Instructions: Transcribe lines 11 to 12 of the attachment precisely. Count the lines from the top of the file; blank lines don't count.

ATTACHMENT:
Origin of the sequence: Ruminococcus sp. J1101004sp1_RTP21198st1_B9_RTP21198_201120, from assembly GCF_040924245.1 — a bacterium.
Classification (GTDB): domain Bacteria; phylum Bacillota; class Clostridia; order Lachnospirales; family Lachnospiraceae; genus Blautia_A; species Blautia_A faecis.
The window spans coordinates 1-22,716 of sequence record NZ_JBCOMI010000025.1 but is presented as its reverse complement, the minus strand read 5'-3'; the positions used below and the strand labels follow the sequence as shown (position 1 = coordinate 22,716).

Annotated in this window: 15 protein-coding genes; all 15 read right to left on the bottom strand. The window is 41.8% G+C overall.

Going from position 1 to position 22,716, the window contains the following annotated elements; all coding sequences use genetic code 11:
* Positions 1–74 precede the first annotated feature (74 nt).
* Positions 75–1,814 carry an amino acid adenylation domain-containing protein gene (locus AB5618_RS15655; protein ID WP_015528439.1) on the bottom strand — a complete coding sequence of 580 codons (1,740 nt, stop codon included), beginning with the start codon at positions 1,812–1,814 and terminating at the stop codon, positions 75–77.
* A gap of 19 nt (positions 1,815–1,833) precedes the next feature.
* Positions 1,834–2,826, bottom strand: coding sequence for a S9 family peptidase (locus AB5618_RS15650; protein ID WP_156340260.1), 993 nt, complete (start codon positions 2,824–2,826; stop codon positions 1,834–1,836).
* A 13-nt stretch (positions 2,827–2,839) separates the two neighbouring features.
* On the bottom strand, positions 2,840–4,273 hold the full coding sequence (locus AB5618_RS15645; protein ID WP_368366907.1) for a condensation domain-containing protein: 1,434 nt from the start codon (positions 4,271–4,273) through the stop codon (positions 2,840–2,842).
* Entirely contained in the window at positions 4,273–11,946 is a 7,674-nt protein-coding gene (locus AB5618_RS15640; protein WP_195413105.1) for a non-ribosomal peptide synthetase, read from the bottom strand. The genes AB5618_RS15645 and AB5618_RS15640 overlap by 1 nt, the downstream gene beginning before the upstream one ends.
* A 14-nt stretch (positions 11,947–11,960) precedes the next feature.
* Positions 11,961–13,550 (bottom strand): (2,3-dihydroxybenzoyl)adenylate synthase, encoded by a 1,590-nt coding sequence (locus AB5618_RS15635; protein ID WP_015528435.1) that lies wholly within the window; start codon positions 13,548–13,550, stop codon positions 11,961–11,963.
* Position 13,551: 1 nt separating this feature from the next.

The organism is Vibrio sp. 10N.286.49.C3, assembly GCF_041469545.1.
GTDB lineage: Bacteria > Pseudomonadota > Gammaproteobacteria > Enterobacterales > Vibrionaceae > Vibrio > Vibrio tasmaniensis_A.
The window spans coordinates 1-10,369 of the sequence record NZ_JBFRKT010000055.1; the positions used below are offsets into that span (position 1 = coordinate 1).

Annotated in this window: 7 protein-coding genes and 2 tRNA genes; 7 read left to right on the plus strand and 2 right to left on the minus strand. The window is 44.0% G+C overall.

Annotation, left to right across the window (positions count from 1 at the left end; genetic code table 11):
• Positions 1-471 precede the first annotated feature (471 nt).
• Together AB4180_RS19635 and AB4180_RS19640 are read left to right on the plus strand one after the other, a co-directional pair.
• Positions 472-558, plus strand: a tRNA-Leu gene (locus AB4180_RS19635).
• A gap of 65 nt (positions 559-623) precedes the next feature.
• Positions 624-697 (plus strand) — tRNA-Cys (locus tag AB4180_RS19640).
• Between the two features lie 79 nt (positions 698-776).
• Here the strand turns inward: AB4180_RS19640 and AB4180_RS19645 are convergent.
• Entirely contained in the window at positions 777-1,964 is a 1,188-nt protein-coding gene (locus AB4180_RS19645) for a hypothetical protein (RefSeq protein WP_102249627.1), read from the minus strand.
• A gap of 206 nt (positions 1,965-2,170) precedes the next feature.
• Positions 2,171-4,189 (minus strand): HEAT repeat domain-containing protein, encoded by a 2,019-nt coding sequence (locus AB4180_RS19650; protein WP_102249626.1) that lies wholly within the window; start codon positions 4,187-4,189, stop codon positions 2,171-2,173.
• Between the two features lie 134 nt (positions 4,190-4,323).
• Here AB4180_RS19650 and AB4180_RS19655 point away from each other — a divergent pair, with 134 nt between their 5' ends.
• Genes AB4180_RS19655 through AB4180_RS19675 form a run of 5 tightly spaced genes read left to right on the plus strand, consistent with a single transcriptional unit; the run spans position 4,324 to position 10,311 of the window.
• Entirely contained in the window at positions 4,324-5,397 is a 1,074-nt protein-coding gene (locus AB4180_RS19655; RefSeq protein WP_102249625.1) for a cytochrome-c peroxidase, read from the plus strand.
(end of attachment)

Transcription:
* On the bottom strand, positions 2,840–4,273 hold the full coding sequence (locus AB5618_RS15645; protein ID WP_368366907.1) for a condensation domain-containing protein: 1,434 nt from the start codon (positions 4,271–4,273) through the stop codon (positions 2,840–2,842).
* Entirely contained in the window at positions 4,273–11,946 is a 7,674-nt protein-coding gene (locus AB5618_RS15640; protein WP_195413105.1) for a non-ribosomal peptide synthetase, read from the bottom strand. The genes AB5618_RS15645 and AB5618_RS15640 overlap by 1 nt, the downstream gene beginning before the upstream one ends.